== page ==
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Corsair Carbide Series Air 240 Micro-ATX and Mini-ITX Chassis Review (Page 4)

By: Chad Sebring from Sep 5, 2014 @ 0:12 CDT
TweakTown Rating: 94%Manufacturer: Corsair

Inside the Carbide Series Air 240


All of the panels (what we call the top, bottom, and the sides) are all held in with thumbscrews, so removing them is simple. With the plastic cover gone, we can see the left side offers adjustable fan locations to fit each build, while on the right is it mostly solid except at the front where there is access to the trio of 2.5" drives.


The front bezel is held on with four clips -one at each corner. Behind the cover we see that the logo plate can be turned, and that the I/O panel is not connected to it. The front of the chassis offers a view of the pair of 120mm fans that come equipped in this chassis.


As we get our first look inside, we see that the cabling has all been bound with foam wrapped around the ends, and then the ends are taped securely onto the wiring. This eliminates the possibility of damage to the inside of the window. We will address the remainder of what we see here shortly.


As we look toward the front of the chassis, we once again see the pair of fans. Off to the left we find six large holes that have had grommets placed in them to allow a very cleanly wired look to this side of the chassis; this will make the view through the window as nice as possible.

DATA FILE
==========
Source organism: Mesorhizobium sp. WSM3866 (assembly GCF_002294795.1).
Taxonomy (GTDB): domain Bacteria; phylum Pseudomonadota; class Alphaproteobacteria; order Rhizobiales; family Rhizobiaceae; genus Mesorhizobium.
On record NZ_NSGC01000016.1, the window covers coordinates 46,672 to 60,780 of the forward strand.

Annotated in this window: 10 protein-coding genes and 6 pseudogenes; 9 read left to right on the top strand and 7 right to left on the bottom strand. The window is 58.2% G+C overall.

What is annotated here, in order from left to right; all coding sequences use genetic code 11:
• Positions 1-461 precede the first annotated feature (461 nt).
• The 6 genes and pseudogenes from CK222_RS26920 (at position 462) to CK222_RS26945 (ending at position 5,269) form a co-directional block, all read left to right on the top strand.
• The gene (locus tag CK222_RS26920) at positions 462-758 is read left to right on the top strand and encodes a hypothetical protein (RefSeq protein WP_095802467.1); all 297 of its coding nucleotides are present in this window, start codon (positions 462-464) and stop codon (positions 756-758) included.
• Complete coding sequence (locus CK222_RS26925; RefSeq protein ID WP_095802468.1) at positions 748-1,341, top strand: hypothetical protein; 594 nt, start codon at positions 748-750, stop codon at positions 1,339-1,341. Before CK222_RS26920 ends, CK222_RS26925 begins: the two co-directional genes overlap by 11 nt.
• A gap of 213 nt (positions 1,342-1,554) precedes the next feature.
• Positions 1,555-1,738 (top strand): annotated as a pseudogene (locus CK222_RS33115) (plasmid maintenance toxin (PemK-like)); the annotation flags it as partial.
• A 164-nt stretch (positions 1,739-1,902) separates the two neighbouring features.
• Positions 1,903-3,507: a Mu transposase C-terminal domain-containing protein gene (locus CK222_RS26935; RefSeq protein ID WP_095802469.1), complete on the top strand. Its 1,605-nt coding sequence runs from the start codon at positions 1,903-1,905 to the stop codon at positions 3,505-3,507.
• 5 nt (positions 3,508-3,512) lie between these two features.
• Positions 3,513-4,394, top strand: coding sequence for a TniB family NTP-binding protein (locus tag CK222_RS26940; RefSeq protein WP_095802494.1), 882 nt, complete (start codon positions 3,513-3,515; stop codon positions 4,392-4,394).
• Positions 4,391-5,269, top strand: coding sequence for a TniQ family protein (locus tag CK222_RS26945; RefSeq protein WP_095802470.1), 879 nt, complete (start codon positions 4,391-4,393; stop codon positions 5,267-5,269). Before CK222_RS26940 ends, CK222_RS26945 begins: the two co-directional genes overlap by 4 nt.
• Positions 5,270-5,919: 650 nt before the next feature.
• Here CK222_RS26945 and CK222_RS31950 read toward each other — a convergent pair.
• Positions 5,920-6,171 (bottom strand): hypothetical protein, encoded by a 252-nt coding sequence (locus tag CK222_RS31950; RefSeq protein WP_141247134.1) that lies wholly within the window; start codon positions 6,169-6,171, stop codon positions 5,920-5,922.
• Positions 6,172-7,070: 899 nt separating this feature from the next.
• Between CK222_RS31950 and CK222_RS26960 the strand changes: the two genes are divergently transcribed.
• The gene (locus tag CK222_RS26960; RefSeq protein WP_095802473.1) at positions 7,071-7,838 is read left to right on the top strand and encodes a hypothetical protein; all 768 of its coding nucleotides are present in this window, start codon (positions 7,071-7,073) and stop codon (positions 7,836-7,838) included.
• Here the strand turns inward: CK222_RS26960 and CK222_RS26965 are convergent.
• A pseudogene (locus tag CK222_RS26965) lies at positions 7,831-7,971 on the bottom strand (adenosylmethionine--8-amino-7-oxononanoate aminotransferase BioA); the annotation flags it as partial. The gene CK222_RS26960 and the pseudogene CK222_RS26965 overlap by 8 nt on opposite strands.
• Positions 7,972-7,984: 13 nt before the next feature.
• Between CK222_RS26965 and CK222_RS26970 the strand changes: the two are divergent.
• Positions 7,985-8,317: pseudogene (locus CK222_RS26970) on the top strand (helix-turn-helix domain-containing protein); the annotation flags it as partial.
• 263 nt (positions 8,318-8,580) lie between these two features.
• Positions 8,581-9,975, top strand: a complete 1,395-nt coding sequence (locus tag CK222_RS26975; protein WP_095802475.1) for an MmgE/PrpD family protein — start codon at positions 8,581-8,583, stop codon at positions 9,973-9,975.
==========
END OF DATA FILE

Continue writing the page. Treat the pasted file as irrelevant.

The left side of the motherboard tray will house either a Mini-ITX or Micro-ATX motherboard, and has a very large CPU backplate access hole; although, currently the 3.5" drive rack is blocking it a fair bit. You can also see at the top edge there is not a lot of offset for fan and radiator, but it is doable.


The floor of the chassis looks much like the top does. Since there isn't a PSU located here, the entire panel can be opened up for optional cooling. Due to the thickness of fans in the front, while it looks like three 120mm fans would fit, they are not specified to fit.


Also, since the bottom panel could also be the side of the chassis, the panel is easily removable. This allows easy access to mount any fans you may want to put here.


Inside of the back of the chassis, we find no screws in the external expansion cards mounting bracket. Instead, we get this steel plate that swings open to allow the covers to come out, and then swings back as you see it now to hold cards, without any option to secure with screws.


The right side section of the Air 240 houses the 2.5" bay rack at the top front, and at the back is the rack for 3.5" drives. The bottom left is used for wiring or water cooling gear, while most of the right will be taken up once a PSU is installed.


Near the front we have all black wires to connect to the motherboard. We get a long HD audio cable, a much longer USB 3.0 cable than we found in the Air 540, and a ribbon of connections for the buttons and LEDs.

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